2

(+) While I was sleeping, a thief stole my purse.
(-) While I wasn't sleeping, a thief stole my purse.
(?) While was I sleeping, a thief stole my purse?

Is this correct grammatically?

Thanks a lot!

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  • 3
    What's wrong with the second one? It doesn't make much sense, but grammatically it's fine. The third one's ungrammatical; "While I was sleeping did a thief steal my purse?" would be OK. Jan 23 '14 at 2:34
  • 1
    I think +/-/? is for "positive, negative, question." I agree with StoneyB: in order, grammatical, weird thing to say but grammatical, not grammatical.
    – hunter
    Jan 23 '14 at 2:38
  • The second one is perfectly grammatical. Replace the verb and you get: "While I wasn't looking, a thief stole my purse", which is perfectly fine. I don't think there's any grammatical difference between sleeping and looking. Feb 1 '14 at 21:16
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Positive

While I was sleeping, a thief stole my purse.

This is grammatically correct. Alternatively:

A thief stole my purse while I was sleeping.

Negative

When I wasn't sleeping, a thief stole my purse.

Alternatively:

A thief stole my purse when I was awake.

Query

While I was sleeping, did a thief steal my purse?

Alternatively:

Did a thief steal my purse while I was sleeping?

1
  • "While was" isn't a thing.
    – quietmint
    Feb 1 '14 at 1:15
1

This is too long for a comment, but does not really answer your question. The construction you labeled (?) is very interesting.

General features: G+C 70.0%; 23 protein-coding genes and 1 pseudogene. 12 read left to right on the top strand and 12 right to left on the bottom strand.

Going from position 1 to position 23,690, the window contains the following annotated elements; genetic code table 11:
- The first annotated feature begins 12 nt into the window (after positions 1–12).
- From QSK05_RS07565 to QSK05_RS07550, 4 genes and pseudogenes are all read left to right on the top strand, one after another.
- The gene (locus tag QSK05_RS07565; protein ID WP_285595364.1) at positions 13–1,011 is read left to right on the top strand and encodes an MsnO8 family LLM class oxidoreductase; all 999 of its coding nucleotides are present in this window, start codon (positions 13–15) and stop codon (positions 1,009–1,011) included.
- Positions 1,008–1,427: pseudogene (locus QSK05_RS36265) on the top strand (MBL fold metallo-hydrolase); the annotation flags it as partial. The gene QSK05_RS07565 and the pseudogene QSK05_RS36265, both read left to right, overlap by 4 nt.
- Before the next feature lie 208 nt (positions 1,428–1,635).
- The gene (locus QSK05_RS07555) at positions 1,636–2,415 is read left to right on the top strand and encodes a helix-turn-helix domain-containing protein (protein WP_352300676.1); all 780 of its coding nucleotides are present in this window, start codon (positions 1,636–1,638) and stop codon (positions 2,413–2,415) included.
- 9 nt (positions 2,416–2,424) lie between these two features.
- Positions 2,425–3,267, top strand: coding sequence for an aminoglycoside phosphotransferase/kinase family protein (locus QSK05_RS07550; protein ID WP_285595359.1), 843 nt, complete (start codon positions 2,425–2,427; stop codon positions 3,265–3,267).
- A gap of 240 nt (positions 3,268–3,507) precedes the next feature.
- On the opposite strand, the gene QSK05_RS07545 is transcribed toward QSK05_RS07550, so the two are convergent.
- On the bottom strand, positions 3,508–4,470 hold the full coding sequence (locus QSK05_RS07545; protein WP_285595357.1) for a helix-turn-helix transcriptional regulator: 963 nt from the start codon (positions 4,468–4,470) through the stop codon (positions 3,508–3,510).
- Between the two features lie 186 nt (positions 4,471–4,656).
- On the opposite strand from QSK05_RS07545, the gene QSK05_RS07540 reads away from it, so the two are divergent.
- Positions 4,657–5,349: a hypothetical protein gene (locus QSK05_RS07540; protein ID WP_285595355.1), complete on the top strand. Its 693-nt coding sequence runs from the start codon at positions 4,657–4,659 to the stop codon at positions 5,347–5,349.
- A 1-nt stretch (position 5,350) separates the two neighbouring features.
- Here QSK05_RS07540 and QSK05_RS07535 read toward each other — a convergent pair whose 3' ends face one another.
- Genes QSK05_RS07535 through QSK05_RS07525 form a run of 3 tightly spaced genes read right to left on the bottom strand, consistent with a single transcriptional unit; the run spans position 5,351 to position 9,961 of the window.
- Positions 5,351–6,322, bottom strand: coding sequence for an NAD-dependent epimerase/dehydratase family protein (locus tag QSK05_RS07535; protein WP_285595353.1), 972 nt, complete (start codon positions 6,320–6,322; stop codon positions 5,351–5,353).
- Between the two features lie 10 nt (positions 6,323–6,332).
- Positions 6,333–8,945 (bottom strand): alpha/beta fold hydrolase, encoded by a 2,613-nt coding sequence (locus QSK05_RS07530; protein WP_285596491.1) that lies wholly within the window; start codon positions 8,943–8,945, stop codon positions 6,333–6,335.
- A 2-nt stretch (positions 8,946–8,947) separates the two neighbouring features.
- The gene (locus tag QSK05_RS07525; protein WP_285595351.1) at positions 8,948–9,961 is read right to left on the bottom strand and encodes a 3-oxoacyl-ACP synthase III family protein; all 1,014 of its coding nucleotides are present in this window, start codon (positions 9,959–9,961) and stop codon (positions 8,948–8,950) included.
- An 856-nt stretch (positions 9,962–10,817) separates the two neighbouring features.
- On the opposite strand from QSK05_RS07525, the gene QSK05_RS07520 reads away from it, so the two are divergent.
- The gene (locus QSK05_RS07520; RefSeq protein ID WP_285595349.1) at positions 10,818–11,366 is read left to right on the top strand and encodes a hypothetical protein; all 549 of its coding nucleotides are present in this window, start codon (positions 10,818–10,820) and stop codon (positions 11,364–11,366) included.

As you know, especially in spoken English, some statements can be turned into questions by raising the voice toward the end (which can't be written, but which can be denoted with a question mark):

"You're going to school tomorrow?" = "Are you going to school tomorrow."

You have identified a specific situation where this can't happen, but I can't tell you the rule. It's not the past progressive:

"You went to work while I was sleeping?" -- sounds fine to me, but "While I was sleeping, you went to work?" does not. I hope a grammar expert will shed some light.

EDIT: my sense is that we use the "tone of voice" construction to make a question most often when we expect that the answer is yes and we are confirming that this is the case... you might call it a "confirmational question." So it's not quite identical to the syntactic question, but it's close enough.

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  • 2
    I don't think there's anything wrong with, "While I was sleeping, you went to work??" as a question.
    – Jim
    Jan 23 '14 at 4:24
  • very interesting -- do you think OP's third question is grammatical? maybe it is just the semantics playing with my head.
    – hunter
    Jan 23 '14 at 6:58
  • Third one definitely not grammatical. For the above, imagine a situation like this: Your friend has promised to stay with you because you aren't feeling well and you feel like you might need to be taken to the hospital at any time. Sometime during the day, you manage to fall asleep. When you wake up your friend says, "Mary (a friend from work) says you should drink some Gatorade." You ask, "When did you talk to Mary?" Your friend says, "A few hours ago I went in and got my laptop." You then ask incredulously, "Wait! While I was sleeping, you went to work?!"
    – Jim
    Jan 23 '14 at 7:05
  • just noticed the order inversion in the third question of OP, you are right, definitely not grammatical. And yes, your story makes complete sense -- I fold on all points on my answer!
    – hunter
    Jan 23 '14 at 7:08
  • To make a question from an affirmative sentence, we say While I was sleeping, did a thief steal my purse?, and not *While was I sleeping, a thief stole my purse?, because [a thief stole my purse] is the main clause and [While was I sleeping] is an subordinate clause (aka dependent clause). We invert the main clause to make it a question, not the subordinate clause(s). Jan 23 '14 at 9:36

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